Investigators in Nashville are combing the site of a Christmas morning explosion. Authorities say it was caused by an RV filled with explosives, which issued a 15-minute warning before it blew up.
SARAH MCCAMMON, HOST:
In Nashville, hundreds of investigators, including FBI and ATF agents, are combing the site of the Christmas morning blast to understand how and why someone would pack an RV with explosives and then blow it up. A source in the city administration close to the investigation has told NPR that they suspect it was caused by a suicide bomber. At least three people were injured. Authorities credit police evacuations for holding down casualties. As NPR's John Burnett reports from Nashville, the explosion devastated buildings at the heart of the city.
JOHN BURNETT, BYLINE: U.S. Attorney Don Cochran yesterday described the debris field as massive.
DON COCHRAN: Having been up there and seeing that scene, it's like a giant jigsaw puzzle created by a bomb that throws pieces of evidence across multiple city blocks. And they've got to gather it. They've got to catalog it. They've got to put it back together and try to find out what the picture of that puzzle looks like.
BURNETT: The widening probe led a team of agents to search a two-story brick house in a Nashville suburb yesterday and carry out bags of evidence. Google Maps Street View shows a white RV similar to the one suspected in the Christmas bombing parked next to the house. No one has been taken into custody, and officers have not publicly named any suspects. There are no confirmed fatalities, although the medical examiner is looking at tissue found at the scene as possible human remains. The swelling task force is chasing down some 500 tips left by the public, but authorities have not described a broader plot.
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JOHN DRAKE: To everyone, let me reiterate that Nashville is safe.
BURNETT: That's Police Chief John Drake telling his city not to fear more bombs. He had this message for distressed business owners along Second Avenue, the epicenter of the blast.
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DRAKE: But we ask that you be patient. There's about 40 buildings that's been impacted, and so those buildings will have to be cleared through our codes.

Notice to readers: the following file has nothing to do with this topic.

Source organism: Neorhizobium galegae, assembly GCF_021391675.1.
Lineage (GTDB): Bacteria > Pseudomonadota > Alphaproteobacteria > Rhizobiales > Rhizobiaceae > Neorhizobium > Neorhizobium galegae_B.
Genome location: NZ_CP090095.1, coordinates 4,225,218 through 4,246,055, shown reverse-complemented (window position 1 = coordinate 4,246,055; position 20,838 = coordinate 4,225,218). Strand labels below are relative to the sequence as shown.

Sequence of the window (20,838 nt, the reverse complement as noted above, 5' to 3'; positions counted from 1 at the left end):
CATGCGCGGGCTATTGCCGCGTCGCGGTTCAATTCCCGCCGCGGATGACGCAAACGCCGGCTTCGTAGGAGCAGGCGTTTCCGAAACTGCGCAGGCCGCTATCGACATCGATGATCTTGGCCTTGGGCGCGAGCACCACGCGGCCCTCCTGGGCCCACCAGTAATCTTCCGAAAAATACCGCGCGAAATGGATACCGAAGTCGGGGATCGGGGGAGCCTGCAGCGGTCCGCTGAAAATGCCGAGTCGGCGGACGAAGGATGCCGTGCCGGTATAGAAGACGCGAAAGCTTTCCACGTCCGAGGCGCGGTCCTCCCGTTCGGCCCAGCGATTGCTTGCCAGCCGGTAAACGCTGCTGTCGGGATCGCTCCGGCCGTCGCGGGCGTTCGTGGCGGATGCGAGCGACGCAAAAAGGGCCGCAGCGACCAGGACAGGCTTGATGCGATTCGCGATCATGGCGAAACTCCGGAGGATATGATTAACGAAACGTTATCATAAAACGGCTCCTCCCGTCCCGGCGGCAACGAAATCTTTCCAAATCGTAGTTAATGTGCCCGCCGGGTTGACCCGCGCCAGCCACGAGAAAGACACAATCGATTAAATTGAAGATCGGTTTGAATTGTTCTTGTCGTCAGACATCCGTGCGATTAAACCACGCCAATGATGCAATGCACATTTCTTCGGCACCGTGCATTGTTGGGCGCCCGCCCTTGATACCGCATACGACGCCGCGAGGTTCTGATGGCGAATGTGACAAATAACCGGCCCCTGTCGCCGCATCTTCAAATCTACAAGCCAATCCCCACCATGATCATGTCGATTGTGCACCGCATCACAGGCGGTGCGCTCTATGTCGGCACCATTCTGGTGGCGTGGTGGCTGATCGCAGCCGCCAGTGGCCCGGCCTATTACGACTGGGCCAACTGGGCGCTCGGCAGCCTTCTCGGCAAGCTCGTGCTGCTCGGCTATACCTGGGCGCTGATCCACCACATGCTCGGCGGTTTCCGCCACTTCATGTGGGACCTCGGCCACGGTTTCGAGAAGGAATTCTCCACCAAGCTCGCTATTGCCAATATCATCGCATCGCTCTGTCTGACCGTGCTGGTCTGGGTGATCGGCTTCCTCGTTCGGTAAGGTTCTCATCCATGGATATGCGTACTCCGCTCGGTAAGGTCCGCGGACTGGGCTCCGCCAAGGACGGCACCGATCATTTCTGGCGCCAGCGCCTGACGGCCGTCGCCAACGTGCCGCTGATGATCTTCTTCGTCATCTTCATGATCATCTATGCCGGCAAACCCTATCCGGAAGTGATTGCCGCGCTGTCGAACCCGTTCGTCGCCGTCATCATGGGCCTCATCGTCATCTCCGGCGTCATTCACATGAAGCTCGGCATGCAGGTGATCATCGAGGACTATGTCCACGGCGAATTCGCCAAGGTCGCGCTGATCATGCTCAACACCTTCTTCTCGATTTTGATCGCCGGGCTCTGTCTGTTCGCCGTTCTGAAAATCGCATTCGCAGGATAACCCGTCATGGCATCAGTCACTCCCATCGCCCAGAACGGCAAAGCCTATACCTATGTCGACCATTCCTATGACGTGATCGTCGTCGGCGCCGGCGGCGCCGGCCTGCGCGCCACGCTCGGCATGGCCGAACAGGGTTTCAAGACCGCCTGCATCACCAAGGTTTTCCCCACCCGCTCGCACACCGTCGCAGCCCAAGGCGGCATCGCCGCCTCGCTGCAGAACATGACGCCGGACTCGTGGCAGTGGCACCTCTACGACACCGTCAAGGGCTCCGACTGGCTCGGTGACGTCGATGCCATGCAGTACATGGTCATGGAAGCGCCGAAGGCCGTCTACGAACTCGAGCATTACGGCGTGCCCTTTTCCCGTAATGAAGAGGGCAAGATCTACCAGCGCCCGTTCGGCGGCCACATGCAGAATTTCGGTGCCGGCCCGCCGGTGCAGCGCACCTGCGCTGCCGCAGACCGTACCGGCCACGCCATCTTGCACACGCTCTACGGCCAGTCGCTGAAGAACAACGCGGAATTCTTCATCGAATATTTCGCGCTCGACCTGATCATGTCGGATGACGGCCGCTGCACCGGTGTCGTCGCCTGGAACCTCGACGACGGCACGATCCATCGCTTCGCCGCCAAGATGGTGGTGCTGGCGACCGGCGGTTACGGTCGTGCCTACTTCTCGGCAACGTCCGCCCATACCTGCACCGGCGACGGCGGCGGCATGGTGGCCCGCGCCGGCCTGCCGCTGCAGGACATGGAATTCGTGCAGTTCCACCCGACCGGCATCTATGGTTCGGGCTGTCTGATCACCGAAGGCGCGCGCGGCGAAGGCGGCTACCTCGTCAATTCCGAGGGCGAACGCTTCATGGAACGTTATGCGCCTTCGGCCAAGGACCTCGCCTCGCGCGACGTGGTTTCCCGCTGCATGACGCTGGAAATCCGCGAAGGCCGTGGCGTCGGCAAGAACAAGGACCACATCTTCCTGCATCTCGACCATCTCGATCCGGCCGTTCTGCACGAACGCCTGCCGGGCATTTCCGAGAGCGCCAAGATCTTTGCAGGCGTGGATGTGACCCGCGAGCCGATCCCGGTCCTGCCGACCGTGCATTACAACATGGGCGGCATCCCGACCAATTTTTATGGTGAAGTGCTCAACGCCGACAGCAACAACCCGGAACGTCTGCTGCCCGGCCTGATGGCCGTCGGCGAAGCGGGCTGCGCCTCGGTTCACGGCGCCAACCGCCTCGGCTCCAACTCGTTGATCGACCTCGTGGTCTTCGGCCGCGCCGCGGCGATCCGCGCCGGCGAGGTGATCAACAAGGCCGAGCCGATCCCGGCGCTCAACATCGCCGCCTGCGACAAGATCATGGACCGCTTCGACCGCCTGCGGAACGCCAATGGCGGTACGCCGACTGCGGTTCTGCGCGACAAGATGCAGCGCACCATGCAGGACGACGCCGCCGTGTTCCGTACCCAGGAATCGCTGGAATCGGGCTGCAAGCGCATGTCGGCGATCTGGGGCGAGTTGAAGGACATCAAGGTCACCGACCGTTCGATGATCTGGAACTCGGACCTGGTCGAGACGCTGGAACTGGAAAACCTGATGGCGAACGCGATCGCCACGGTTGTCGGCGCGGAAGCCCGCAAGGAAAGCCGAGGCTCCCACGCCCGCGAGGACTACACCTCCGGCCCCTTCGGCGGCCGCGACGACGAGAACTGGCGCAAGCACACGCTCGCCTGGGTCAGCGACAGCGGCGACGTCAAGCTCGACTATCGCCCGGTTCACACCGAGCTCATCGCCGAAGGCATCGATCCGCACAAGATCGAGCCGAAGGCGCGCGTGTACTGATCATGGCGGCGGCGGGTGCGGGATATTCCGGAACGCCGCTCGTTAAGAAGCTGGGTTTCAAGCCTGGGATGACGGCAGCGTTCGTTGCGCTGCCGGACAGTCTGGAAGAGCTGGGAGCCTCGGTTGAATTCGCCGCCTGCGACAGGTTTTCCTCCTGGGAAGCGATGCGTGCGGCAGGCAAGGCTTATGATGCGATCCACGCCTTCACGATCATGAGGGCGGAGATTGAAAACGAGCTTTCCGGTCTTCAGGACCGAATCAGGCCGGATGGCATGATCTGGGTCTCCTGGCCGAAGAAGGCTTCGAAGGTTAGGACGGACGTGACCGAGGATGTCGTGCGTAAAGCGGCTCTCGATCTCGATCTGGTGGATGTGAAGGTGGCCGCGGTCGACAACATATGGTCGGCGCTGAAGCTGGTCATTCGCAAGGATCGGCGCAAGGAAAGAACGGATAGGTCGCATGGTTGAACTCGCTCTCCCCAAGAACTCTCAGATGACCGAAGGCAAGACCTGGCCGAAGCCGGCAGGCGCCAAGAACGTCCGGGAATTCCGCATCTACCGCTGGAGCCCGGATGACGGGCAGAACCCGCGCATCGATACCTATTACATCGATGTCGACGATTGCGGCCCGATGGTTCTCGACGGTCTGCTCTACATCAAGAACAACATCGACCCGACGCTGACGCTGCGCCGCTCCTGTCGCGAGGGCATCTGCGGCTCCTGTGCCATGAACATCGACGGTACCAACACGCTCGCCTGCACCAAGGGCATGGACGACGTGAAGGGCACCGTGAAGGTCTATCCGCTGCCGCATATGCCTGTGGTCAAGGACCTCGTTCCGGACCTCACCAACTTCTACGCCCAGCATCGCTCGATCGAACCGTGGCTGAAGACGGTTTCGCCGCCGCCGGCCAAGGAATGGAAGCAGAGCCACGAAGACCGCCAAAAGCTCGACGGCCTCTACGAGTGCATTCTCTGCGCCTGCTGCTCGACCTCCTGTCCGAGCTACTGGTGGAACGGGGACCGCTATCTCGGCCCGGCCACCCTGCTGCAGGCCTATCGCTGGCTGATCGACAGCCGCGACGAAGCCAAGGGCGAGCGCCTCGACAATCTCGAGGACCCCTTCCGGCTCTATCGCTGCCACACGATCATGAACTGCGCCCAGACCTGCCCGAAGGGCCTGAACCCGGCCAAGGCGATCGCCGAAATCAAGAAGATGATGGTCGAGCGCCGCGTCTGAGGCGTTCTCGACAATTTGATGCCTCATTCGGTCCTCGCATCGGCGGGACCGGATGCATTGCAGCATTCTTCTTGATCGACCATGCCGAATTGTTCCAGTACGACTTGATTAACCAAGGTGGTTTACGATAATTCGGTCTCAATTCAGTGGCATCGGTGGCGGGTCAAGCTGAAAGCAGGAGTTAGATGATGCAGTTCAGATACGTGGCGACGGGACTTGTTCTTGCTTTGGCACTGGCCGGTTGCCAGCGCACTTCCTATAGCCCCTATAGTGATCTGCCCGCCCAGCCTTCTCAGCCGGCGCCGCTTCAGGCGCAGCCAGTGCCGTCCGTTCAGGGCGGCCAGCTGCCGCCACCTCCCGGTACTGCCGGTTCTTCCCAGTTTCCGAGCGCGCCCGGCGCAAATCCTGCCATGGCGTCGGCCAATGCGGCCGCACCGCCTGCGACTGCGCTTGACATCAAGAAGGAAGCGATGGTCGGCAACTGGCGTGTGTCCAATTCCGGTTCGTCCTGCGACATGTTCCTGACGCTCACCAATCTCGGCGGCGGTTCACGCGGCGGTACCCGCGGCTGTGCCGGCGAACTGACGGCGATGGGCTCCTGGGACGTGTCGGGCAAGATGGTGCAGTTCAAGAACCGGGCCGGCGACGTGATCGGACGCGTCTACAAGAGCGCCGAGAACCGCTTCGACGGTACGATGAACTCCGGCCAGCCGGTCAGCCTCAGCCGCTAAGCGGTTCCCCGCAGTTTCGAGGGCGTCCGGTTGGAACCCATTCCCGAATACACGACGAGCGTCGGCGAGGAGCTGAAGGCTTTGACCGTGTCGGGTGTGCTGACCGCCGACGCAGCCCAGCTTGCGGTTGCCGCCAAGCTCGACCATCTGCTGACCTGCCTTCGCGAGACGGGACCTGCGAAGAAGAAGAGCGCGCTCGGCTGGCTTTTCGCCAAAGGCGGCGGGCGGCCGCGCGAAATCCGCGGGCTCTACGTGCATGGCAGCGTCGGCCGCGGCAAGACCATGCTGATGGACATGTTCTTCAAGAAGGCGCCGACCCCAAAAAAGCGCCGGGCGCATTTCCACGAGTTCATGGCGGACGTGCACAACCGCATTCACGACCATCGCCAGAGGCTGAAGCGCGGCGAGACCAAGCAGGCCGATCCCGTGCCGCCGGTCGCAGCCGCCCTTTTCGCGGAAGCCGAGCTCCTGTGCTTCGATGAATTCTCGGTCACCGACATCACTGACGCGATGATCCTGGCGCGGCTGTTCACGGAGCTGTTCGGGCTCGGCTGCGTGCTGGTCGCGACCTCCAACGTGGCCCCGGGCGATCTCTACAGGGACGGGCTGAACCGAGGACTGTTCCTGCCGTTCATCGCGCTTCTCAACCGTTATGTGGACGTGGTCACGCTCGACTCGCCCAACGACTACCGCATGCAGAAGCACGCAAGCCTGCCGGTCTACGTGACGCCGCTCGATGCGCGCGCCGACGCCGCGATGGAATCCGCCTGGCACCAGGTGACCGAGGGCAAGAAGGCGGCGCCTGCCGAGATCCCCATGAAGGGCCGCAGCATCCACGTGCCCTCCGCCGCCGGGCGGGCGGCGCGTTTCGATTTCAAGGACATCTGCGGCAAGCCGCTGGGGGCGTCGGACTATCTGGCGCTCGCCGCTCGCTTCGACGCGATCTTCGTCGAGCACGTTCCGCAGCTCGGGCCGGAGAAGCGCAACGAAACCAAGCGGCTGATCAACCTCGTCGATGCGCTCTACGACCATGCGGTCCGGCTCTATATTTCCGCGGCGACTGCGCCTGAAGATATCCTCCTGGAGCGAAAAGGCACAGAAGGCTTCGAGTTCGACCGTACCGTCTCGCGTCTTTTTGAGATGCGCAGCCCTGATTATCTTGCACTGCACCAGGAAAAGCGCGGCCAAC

BURNETT: Broken window glass litters the downtown streets. Water pipes ruptured and froze. Burned out hulls of cars sit near the blast crater. Incinerated Chinese elm trees lie helter skelter. Tom Morales owns Acme Feed and Seed, a popular restaurant and music venue, an 130-year-old building downtown. The explosion blew his windows out four blocks away. These Victorian storefronts compose the downtown historic district.
TOM MORALES: This attack was really an attack on the soul of Nashville.
BURNETT: But why downtown? Why Second Avenue? And why did the RV detonate in front of an AT&T data center which shut down its telecom network for hundreds of miles? Investigators insist they'll get to the bottom of it. A real estate broker named Brian Lewis (ph), who lives two blocks away, stopped at the edge of the blast zone to reflect on the past 36 hours.
BRIAN LEWIS: It's crazy. You know, we've got the greatest city in the South, and it's just - we don't ever have anything like this happen here. You know, it's just...
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LEWIS: We're just totally off guard with something like this. This is just - there's no words to describe it. It's just scary. It's harrowing. But, you know, we're a strong city. We've been through the tornadoes this year, and we'll pull together. We'll get through this, too.
BURNETT: 2020 has been hard on the whole country but especially so here in Nashville. First, there were the tornadoes he mentioned. In March, a series of twisters roared through the area, killing 25 people and demolishing entire neighborhoods. Then in May, a freak wind storm called a derecho blew through Nashville, knocking out power to tens of thousands of homes. Then there's the pandemic that's deadened the local tourism economy. What's more, Nashville leads Tennessee's soaring coronavirus infection rate, one of the worst in the nation. Says local state representative Bob Freeman...
BOB FREEMAN: And now this - I mean, it's been a tough, tough year, and I'm ready to get it in the rearview mirror and move on to '21.
BURNETT: This booming Southern metropolis wants nothing so much as to put the bombing behind it, rebuild Second Avenue and get back to some semblance of normal. John Burnett, NPR News, Nashville.
(SOUNDBITE OF GRETCHEN PETERS SONG, "NASHVILLE") Transcript provided by NPR, Copyright NPR.